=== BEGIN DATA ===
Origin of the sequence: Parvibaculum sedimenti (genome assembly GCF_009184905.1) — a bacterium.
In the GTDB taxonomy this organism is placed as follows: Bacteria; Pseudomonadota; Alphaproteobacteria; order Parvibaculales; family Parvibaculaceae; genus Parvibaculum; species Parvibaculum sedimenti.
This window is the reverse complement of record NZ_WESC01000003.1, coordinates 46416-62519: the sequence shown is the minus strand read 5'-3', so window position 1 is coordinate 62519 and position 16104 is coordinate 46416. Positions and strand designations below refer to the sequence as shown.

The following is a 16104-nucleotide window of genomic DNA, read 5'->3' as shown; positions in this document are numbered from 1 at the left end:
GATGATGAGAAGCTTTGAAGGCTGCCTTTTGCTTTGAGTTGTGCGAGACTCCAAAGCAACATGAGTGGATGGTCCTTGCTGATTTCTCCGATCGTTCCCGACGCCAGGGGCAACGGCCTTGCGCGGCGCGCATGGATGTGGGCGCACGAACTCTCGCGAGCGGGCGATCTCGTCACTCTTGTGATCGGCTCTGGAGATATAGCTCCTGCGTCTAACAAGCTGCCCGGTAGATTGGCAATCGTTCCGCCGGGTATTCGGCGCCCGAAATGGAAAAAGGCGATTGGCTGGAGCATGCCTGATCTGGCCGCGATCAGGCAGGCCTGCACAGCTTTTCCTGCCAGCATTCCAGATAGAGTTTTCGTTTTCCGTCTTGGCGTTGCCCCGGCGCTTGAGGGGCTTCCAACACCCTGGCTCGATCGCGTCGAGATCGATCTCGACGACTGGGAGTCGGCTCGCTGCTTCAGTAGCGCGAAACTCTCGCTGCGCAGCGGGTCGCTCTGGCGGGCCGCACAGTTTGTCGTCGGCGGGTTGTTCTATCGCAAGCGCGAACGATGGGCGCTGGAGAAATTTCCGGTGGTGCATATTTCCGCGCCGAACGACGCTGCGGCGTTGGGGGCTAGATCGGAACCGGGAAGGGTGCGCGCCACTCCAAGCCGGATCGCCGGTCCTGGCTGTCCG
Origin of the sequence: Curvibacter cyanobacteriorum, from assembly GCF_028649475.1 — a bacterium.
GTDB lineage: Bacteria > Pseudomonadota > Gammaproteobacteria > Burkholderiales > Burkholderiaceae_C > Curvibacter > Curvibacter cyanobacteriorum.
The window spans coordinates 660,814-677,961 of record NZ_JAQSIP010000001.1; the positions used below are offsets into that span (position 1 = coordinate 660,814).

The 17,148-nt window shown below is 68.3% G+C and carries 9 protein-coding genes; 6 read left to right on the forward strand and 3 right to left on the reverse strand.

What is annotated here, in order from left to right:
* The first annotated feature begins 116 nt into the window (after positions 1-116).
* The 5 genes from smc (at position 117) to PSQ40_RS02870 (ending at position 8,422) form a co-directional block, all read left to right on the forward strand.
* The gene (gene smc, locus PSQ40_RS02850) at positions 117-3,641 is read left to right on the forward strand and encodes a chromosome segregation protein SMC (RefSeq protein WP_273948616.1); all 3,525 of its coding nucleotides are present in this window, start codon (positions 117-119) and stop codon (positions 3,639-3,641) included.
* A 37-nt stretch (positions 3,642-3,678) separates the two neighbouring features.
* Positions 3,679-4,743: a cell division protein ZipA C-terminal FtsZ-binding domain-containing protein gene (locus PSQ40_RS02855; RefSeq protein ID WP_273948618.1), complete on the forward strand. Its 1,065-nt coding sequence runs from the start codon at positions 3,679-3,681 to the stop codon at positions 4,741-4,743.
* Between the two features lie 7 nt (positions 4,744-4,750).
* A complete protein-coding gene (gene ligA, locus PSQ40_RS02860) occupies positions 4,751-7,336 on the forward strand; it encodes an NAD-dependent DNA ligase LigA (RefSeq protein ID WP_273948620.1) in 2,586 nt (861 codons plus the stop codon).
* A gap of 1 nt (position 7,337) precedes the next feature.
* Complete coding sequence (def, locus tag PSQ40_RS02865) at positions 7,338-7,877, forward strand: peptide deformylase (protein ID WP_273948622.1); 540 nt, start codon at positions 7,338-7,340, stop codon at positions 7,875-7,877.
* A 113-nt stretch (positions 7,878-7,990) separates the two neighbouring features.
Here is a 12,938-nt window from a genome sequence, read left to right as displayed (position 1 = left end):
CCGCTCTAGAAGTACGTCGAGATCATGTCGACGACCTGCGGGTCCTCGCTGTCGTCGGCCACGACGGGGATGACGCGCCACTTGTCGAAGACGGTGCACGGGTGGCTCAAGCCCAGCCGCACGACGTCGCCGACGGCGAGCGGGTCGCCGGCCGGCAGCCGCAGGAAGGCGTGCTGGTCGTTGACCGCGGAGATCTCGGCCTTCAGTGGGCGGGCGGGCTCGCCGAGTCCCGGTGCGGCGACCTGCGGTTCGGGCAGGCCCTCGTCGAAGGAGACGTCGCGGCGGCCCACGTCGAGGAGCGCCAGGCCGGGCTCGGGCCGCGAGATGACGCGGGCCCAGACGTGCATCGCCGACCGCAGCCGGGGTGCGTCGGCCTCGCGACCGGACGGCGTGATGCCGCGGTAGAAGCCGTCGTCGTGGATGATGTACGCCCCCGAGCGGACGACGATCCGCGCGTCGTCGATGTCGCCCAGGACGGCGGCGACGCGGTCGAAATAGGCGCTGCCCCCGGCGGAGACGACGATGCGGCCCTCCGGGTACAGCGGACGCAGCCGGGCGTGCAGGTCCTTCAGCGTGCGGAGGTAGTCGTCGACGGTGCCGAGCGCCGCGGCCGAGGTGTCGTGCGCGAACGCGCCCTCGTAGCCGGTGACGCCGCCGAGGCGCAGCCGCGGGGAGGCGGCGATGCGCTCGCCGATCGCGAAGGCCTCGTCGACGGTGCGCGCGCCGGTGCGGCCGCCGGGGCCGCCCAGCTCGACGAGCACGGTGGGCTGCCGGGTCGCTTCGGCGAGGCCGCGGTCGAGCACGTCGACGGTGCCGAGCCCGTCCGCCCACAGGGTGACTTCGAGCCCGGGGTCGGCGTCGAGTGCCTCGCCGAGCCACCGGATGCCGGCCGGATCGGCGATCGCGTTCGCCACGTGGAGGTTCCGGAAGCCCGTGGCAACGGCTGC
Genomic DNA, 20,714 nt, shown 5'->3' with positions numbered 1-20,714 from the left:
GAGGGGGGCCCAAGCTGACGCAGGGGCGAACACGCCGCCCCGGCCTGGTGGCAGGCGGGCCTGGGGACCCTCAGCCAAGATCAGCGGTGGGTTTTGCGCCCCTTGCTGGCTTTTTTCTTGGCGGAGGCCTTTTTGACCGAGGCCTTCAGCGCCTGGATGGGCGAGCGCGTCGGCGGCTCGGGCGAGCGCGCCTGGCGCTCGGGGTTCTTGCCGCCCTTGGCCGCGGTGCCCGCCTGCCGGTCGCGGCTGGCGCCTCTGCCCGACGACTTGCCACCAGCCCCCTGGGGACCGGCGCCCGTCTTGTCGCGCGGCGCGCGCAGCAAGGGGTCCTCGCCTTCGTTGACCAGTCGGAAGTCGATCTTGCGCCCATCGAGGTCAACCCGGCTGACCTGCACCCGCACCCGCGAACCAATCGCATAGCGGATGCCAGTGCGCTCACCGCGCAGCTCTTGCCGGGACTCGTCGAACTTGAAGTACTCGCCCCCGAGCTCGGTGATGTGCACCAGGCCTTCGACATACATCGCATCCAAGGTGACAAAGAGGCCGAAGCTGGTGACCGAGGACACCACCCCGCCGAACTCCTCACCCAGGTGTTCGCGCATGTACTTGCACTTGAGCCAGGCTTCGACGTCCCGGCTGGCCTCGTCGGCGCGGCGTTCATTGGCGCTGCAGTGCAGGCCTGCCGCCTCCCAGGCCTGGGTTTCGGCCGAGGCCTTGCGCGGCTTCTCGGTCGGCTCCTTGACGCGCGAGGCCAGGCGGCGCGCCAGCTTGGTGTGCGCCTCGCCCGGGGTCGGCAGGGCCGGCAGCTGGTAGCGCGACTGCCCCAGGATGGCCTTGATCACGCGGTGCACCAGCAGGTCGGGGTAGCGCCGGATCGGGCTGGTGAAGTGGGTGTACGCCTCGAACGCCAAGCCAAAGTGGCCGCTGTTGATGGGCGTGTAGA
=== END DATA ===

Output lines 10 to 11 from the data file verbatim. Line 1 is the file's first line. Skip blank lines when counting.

What is annotated here, in order from left to right:
* The first annotated feature begins 116 nt into the window (after positions 1-116).